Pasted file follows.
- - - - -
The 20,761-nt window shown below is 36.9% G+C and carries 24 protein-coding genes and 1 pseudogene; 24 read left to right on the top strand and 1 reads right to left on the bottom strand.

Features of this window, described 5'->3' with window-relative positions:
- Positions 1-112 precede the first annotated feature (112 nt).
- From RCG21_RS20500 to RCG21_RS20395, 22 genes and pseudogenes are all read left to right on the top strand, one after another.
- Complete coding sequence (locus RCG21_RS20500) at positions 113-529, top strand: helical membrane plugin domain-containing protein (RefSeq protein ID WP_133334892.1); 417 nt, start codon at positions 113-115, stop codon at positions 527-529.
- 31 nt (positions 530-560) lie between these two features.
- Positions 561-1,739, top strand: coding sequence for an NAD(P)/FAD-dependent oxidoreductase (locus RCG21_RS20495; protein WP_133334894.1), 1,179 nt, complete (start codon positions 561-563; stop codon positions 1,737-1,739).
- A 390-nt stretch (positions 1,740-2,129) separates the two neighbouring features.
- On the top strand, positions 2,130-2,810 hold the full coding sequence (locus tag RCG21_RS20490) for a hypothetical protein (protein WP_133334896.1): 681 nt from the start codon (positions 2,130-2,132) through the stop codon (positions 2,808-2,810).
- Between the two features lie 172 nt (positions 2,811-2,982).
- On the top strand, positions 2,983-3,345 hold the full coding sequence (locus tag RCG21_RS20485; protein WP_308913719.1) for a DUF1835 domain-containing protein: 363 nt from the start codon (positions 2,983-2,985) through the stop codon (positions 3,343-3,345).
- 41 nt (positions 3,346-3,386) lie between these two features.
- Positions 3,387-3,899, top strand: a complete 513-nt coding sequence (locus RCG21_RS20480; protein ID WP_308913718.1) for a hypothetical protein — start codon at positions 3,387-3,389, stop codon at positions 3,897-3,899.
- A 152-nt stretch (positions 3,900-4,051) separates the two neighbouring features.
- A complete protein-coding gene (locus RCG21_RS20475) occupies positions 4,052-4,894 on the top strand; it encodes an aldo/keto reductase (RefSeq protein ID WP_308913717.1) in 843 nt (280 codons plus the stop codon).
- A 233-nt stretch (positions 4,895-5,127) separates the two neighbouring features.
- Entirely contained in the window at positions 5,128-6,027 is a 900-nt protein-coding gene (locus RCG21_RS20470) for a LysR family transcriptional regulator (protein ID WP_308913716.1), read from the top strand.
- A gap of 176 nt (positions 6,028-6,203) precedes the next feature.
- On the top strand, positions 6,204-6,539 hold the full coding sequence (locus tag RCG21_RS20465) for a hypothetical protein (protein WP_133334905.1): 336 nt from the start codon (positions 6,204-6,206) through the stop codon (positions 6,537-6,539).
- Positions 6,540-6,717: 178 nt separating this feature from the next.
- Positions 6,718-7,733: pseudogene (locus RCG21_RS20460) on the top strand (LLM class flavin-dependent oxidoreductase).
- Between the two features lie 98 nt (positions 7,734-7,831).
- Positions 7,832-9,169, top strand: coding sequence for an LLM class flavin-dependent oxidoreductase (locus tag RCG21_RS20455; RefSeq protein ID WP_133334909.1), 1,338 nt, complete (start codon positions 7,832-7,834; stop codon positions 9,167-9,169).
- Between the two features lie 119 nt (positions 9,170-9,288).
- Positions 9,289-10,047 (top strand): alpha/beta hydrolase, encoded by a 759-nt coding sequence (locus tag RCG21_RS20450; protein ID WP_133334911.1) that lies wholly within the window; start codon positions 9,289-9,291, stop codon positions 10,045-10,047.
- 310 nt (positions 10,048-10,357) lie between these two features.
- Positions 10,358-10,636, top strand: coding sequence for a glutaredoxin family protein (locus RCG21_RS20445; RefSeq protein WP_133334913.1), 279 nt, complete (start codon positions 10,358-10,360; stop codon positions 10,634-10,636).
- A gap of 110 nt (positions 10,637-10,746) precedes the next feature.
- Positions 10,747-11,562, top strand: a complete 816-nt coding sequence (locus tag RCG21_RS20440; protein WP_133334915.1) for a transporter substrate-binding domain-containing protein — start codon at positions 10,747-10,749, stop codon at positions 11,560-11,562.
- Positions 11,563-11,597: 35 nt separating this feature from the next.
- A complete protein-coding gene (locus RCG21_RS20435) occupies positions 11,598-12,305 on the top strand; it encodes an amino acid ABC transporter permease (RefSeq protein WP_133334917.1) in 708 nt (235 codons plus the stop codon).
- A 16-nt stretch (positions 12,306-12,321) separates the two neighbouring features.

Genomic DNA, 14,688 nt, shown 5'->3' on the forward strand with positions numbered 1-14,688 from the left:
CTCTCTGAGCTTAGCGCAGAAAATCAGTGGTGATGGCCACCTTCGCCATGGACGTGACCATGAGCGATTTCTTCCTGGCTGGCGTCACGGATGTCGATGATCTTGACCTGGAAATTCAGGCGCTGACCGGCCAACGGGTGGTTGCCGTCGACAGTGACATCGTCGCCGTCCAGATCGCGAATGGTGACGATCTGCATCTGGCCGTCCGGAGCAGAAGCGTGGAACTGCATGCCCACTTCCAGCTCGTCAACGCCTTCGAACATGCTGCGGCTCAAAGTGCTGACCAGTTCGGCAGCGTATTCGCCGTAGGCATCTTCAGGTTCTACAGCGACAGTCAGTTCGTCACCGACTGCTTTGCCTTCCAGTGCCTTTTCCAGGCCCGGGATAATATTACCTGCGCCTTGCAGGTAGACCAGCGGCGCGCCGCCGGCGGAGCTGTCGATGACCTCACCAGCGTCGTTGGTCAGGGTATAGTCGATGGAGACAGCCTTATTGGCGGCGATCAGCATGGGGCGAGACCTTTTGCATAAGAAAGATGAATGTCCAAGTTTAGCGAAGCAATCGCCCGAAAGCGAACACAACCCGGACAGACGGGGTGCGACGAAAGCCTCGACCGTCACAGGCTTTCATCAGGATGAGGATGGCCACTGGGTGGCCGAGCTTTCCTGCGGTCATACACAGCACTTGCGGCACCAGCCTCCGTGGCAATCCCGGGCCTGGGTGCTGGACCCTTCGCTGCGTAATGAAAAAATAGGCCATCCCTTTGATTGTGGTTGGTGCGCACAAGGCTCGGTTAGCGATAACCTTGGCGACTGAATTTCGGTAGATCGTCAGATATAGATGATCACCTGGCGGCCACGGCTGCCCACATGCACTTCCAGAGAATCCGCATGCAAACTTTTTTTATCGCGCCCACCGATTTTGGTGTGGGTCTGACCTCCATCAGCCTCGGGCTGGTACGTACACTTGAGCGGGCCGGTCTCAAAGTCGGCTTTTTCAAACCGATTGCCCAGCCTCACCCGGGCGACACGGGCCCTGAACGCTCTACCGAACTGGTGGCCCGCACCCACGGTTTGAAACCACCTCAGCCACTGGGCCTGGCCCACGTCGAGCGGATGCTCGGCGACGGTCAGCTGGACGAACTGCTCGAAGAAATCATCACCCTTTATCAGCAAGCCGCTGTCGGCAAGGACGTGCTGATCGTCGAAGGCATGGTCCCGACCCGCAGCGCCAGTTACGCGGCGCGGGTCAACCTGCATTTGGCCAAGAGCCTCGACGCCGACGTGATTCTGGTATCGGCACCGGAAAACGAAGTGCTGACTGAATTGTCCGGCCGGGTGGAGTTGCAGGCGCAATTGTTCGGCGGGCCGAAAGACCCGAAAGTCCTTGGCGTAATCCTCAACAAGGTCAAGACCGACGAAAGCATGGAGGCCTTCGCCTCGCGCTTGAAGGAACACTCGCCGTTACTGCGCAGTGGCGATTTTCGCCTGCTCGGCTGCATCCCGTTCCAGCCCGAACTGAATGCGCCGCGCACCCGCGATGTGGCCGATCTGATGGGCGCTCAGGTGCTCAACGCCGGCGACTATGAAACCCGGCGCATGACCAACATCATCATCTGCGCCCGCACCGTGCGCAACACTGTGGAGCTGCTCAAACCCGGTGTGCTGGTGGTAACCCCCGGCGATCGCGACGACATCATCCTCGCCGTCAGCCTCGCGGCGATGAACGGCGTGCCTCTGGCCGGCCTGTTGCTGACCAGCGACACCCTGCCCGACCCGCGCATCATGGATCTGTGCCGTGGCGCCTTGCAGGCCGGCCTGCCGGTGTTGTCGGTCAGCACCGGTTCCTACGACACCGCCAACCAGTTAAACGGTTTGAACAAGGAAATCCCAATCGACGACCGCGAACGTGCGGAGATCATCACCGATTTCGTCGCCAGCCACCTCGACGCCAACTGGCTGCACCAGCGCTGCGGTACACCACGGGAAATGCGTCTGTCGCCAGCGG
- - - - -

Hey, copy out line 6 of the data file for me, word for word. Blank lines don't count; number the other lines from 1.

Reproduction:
- 31 nt (positions 530-560) lie between these two features.